Got back from a vacation, and thought I'd report on the rental car. When flying, we typically rent a minivan, as we have to carry my son's wheelchair. But the costs for one in Portland were simply outrageous. ($150 per DAY!!!) So looked at SUVs and decided $75 a day was still too much. Since we were not planning on a lot of in-and-out of the car, but mainly needed it to get to our final destination (the Washington coast), I started shopping on trunk sizes and settled on a full size car for $43/day. The wheelchair can be disassembled pretty easily to fit in a decent sized trunk, and with only 3 people, I figured I could use part of the back seat for luggage if necessary. At the rental counter, the full-size car ended up being a 2012 Chevy Impala LT - about 4 months old with 5400 miles on the clock. The first test was trunk size, and I wasn't disappointed. The trunk swallowed two large suitcases, the wheelchair, and my laptop. We only needed to put the carry-on size suitcase in the back seat. And if I had been willing to spend a bit more time packing the trunk carefully, I might have squeezed that in as well. The back seat could fold down with a 60/40 split to provide room for longer items, although I never tried that. I'm guessing a pair of skis or a snowboard would fit there. Score 1 for the Impala. The interior was the next item to look at. Nothing to write home about. The cloth seats were OK - somewhat supportive, but needing a bit more lumbar support for the two hour drive ahead of us. I never did get really comfortable for cruising. The steering wheel and gear shift were wrapped in leather that felt good to the touch. The interior plastics were fine - not cheap, but not great either. A decent balance between cost and comfort.The dash was fairly simple - tach, speedo, fuel, and temp gauges. The driver info screen was two lines of dot-matrix display, plus a third line for the gear selection. The dot-matrix display was controlled by 4 buttons that walked you through several options (things like interior lighting delay and automatic door lock and unlock timing) and let you display all kinds of information. There was the usual odometer plus two trip odos, separate tire pressures for all four corners, instant and average fuel economy, average speed, and several other bits of info that I've forgotten by now. At first all of these display options seemed overwhelming, but after playing with them for a bit, I started learning my way around the menus. The info display was adequate, but it seemed like it could use more space.The stereo included XM satellite radio. I've never played with that before, and found it incredibly distracting. There's way too many stations to just browse through while driving, so you need to do your channel surfing before you set off or leave that to the passenger. You could preset several stations, mixing up to 6 groups of XM, FM, and AM stations to your heart's content. The XM radio seemed to dropped out frequently. I'm not sure if that's a function of XM in general or the specific unit, or perhaps even the terrain. There was a CD player and the requisite port for an mp3 player. The climate controls were rudimentary compared to my 11 year old Chrysler. Manual controls for the fan and air delivery, with separate manual controls for driver and passenger temperature. Those were really bad. The temp controls moved up and down and had very little resistance. So if you go over the smallest bump while adjusting the temperature, you will move the lever much farther than you intend. Fine adjustment were all but impossible while moving, and difficult even when stopped. The steering wheel has plenty of buttons to keep you busy. Cruise control, stereo volume, and integrated bluetooth telephone controls are all there and fall to hand quite well. But enough of the superficial stuff. Let's talk about the driving.I absolutely fell in love with the 3.6 liter V6. It turns out 300 hp at it's red line of 6500 rpm. So it pulls very strongly all the way until the tranny upshifts. I had a blast on the 2 lane part of our travels, blowing past anything remotely slow. I found myself at 90 MPH pretty quickly while passing. It was especially fun on the uphill sections with passing lanes. Even with 3 people and all our luggage it was trivial to get into extra-legal speeds. The 6 speed automatic tranny was also good, but not outstanding. Your only forward gear choices are Drive and Low. There's no option to select your own gears. I never found much use for the Low range, as it downshifted quickly as needed when I mashed the gas pedal. Perhaps it would come in handy for long downhill stretches to keep your speed in check.In spite of the performance, I also got decent fuel economy for a large car. The info display claimed an average of 23 MPG for the entire time I had the car. Assuming the car was actually full when I got it, I averaged about 25 MPG in a mix of mostly 2 lane highway and city driving. That compares well with the EPA estimates of 18 city and 30 highway. The steering gave me a lot of confidence. It was precise without being touchy. My only complaint would be that the car never really seemed to want to go straight. I couldn't find a spot where I wasn't constantly moving from one side of the lane to the other. That might be an indication of some alignment issues - not entirely unexpected in a rental car. The ride was smooth and comfortable, yet without excessive body roll in corners. I never pushed it too hard (my wife doesn't appreciate that kind of driving), but the Chevy felt much smaller that it was in corners. (Then again, I'm used to driving minivans on a daily basis, so take that with a grain of salt.)Now for the dreaming.My major complaint is with the marketing. I'm sure I saw it called a Sport Sedan somewhere in the Chevy advertising, but I can't find that now. With the limited ability to select gears and front wheel drive, I have to disagree with that claim. I'd love to see the Impala label on a proper rear drive sedan. How about the platform under the Cadillac CTS? Keep the rounded styling and simple interior of the current Impala, but hang that on Caddy's platform. The current V6 engine would be a great motor for the base models, but Chevy could also have a V8 option - like the LS3 from a base Corvette. Now THAT would be reminiscent of a 60's Impala. Can you say SS? If Chevy could deliver that car for not much more than the current Impala, I think they'd have a nice full-sized Chevy back in their lineup. All in all, I was very impressed with the Impala. It was a pleasure to drive, delivering a good combination of a comfortable ride with enough sportiness and power to keep it from being boring.--Peter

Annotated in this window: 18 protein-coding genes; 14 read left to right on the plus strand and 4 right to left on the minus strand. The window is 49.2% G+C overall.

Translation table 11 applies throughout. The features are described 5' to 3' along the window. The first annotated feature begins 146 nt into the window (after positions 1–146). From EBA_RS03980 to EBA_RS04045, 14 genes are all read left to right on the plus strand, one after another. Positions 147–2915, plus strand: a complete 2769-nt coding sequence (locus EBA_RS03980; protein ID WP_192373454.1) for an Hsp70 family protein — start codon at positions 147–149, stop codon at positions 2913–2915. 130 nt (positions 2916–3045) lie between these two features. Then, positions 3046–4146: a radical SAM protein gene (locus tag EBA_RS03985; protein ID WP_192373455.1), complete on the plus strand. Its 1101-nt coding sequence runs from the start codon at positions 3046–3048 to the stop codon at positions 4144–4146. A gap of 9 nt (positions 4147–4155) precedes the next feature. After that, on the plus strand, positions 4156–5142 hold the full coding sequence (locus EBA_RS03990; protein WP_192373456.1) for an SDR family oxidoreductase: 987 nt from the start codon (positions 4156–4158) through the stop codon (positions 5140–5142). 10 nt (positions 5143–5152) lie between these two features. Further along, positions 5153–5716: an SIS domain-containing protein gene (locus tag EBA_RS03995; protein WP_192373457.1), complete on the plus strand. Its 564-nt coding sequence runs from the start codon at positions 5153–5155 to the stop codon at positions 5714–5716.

Well, now. As may be clear to some, I deliberately didn't read any reviews of the Impala before I wrote the above review. I didn't want other people's opinions impacting my own. Call it my personal contribution to avoiding groupthink.And now I have read some reviews. Seems that in some ways I agree with the professional reviewers, and in some ways, well, clearly I need to get out more often. Maybe it's just the accountant in me that likes the cheap fleet queen. And certainly I need to drive things that actually handle. My early days of driving an MG one day and a Dodge Coronet with a 383 V8 the next are much too far in the past. And 10+ years of a minivan-only diet must have biased my opinions of handling.I'll have to work on those shortcomings. --Peter